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Results and Discussion

For our first hypothesis, we proved it correct by shooting 15 bottles of each size. The data was consistently higher with the one liter bottles as opposed to the 24 oz. Bottles. As seen by this graph all of the one liter bottle shots went farther than the 24 oz. Bottle shots. The shortest one liter length was 74.09 which was 8.4 M longer than the longest 24 oz. Bottle length of 66.69 M.

The results of the shorter barrel length turned out to be parabolic. The shorter lengths generally shot farther than the longer lengths. The shortest average was from the 1.52 M barrel. The .91 M barrel length shot about 60 M longer on average than the 1.52 M barrel. The data from the 2.13 M barrel was more spread out and therefore inconclusive, but it was about 40 M farther on average than the 1.52 M barrel.

Data File

One Hypothesis that would account for the barrel length is that the friction on the bottle would be less so it fired farther, conversely the longer the cannon the more accurate it would be at firing at the angle chosen.. Further research in this area could include accuracy of the shot and how friction and rifling could affect the outcomes. Another topic could be the amount of force output compared to how the bottle blows up. From our observations when the cap of the bottle blew off instead of the bottle blowing up the shot distance would significantly decrease, raising more questions like how the strengths of plastics relate. 

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A: We hypothesized that if the volume of our propellant device is larger then the propelled object will go farther. We were correct; we tested two different volumes of bottle, one liter bottles and .71 liter bottles. The one-liter consistently went further. We conducted fifteen trials for each volume, which gave us sufficient data to make this assumption.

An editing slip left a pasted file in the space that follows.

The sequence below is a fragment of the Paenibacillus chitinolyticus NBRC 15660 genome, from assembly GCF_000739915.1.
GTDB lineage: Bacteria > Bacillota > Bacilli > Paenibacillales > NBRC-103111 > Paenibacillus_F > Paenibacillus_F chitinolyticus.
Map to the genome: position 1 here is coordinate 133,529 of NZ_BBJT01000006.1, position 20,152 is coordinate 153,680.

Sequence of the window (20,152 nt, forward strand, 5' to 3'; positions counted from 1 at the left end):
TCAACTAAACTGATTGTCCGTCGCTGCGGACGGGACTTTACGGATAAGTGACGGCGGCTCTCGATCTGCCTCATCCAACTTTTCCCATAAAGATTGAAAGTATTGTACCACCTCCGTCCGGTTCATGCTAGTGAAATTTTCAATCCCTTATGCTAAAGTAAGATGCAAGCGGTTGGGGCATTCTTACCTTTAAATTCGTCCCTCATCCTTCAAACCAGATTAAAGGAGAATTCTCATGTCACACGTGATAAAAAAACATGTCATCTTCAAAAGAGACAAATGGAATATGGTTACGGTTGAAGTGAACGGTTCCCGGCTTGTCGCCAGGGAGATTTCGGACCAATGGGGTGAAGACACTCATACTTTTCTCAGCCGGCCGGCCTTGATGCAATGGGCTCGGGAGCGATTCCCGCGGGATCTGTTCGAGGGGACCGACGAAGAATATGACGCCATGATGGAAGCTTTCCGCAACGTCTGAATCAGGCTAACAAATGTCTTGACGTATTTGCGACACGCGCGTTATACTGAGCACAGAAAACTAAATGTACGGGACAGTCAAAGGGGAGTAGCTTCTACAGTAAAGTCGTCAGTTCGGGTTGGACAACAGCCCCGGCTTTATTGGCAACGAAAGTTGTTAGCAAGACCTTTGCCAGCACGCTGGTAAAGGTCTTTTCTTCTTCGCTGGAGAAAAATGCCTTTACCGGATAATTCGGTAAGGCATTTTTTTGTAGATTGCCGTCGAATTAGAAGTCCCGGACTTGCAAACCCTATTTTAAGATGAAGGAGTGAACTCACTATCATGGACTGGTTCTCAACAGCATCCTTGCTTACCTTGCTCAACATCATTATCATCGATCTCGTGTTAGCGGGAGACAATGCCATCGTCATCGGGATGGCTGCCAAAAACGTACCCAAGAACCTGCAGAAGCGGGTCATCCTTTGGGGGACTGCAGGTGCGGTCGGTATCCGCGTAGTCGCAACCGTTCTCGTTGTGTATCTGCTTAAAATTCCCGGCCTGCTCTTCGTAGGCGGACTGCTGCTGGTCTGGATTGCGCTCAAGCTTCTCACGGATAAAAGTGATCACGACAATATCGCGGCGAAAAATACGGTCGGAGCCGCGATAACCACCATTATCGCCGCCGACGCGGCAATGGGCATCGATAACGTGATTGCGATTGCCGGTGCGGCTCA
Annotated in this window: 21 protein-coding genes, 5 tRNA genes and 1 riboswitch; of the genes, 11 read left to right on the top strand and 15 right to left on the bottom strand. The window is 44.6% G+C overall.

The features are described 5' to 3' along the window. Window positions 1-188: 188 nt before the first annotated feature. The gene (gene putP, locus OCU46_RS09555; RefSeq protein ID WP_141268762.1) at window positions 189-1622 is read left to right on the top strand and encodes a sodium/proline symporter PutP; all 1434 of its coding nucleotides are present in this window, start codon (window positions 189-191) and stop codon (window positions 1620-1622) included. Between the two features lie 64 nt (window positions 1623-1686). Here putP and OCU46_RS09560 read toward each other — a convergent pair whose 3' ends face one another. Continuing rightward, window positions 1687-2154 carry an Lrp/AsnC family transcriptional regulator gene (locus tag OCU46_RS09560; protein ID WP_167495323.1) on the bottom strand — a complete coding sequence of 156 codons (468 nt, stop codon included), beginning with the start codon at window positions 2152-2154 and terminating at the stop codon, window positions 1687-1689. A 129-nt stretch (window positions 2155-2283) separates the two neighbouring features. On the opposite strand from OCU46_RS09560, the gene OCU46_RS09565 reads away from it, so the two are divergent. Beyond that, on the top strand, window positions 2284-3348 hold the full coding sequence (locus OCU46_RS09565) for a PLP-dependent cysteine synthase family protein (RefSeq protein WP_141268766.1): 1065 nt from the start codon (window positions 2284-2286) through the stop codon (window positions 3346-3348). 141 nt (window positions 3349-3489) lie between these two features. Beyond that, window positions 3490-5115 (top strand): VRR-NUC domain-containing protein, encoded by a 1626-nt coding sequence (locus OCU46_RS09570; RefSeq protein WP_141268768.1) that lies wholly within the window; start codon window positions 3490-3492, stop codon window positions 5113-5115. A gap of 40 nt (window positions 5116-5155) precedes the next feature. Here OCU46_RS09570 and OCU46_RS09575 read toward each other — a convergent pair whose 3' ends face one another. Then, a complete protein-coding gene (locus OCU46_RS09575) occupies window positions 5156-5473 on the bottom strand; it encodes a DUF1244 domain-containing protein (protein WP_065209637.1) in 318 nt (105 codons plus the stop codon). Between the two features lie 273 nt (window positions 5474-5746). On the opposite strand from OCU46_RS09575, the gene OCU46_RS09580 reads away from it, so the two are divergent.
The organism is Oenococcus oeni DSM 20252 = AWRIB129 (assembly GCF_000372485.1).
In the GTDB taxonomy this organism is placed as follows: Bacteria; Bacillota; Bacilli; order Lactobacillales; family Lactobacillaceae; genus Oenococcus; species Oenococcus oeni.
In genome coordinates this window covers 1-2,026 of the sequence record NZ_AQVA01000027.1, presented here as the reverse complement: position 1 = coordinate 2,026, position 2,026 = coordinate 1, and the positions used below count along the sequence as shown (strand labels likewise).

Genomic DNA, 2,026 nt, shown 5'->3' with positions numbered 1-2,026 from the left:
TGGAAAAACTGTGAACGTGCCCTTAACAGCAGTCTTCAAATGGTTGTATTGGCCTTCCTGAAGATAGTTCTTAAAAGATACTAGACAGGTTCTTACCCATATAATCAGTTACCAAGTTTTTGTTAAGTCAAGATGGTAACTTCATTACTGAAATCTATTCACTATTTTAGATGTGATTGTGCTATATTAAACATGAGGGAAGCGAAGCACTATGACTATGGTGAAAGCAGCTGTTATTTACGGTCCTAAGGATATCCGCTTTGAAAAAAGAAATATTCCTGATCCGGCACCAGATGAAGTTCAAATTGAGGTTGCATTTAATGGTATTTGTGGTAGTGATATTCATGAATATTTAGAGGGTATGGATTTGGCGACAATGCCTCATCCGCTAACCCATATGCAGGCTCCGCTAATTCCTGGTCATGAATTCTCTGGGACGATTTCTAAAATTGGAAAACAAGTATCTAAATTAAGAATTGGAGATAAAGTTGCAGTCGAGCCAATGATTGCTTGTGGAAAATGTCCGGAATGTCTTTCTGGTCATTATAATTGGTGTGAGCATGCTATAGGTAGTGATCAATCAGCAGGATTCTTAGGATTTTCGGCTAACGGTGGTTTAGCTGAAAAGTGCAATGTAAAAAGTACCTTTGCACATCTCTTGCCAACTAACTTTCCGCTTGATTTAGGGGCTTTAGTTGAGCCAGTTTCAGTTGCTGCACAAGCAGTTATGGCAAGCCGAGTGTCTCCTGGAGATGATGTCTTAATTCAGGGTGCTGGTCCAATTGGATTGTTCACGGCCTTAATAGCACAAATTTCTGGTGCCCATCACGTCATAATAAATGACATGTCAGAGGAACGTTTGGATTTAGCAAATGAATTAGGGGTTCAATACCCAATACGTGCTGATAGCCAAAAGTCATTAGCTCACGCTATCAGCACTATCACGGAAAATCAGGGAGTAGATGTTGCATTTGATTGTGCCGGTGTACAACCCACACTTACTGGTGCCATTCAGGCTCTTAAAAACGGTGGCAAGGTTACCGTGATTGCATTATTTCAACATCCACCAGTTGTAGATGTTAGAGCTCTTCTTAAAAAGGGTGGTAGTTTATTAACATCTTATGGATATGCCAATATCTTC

B: We hypothesized that the shorter the barrel of the cannon the shorter the distance that the propelled object will go. We were wrong, we tested five different lengths of barrel, 2.13 m, 1.83m, 1.52m, 1.22m, and .91m. Instead of the decreasing function we thought we were going to get, we saw a parabolic relationship. At first the data supported our conclusion, but once the barrel was shortened beyond 1.52m the distance of the shot actually increased. We conducted five trials at each length.

A/B Errors: There were many opportunities for error in this investigation. The amount of water we used to accelerate the reaction was hard to keep track of. While we measured the amount of dry ice that we used, and kept it constant, the fact that it is constantly sublimating prevents complete exactness. Human error was a factor, as always, when measuring with the Jones Wheel. The measurer probably didn’t walk exactly straight and the weights not exactly the same. The levelness of the ground was not much of a factor but was not exactly level. Wind pushing the propelled object was minimized by the weight of the object that we shot.

Our project may not have been the safest but it was definitely one of the most fun. Nick Young of the bomb squad only had to diffuse two shots. We spent a lot of time building the apparatus, buying the parts, and getting data. But in the end, it was all worth it. Our project would have been much more exact if we had the money for the big exact tools, but we didn’t. So I guess the results we got will have to suffice…for now.

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R. Nave AConservation Laws@ HyperPhysics
It helped us with understanding systems of external force.
ADoChem075" July 1998
Why does an explosion occur?
Department of energy USA AAsk a Scientist@
This site revealed the nature of dry ice and how it changes phases.

AForce and Non-uniform Motion@ Digital brain
It helped us discover our terminal velocity.
AExplosions and conservation of Momentum@
http://physics.about.com/cs/workedproblems/a/141003.htm   A general overview of the topic.

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Photos and Movie

Cannon Movie http://tuhsphysics.ttsd.k12.or.us/Photos/05-06/IBIIsetup/DontDoThisAtHome2.WMV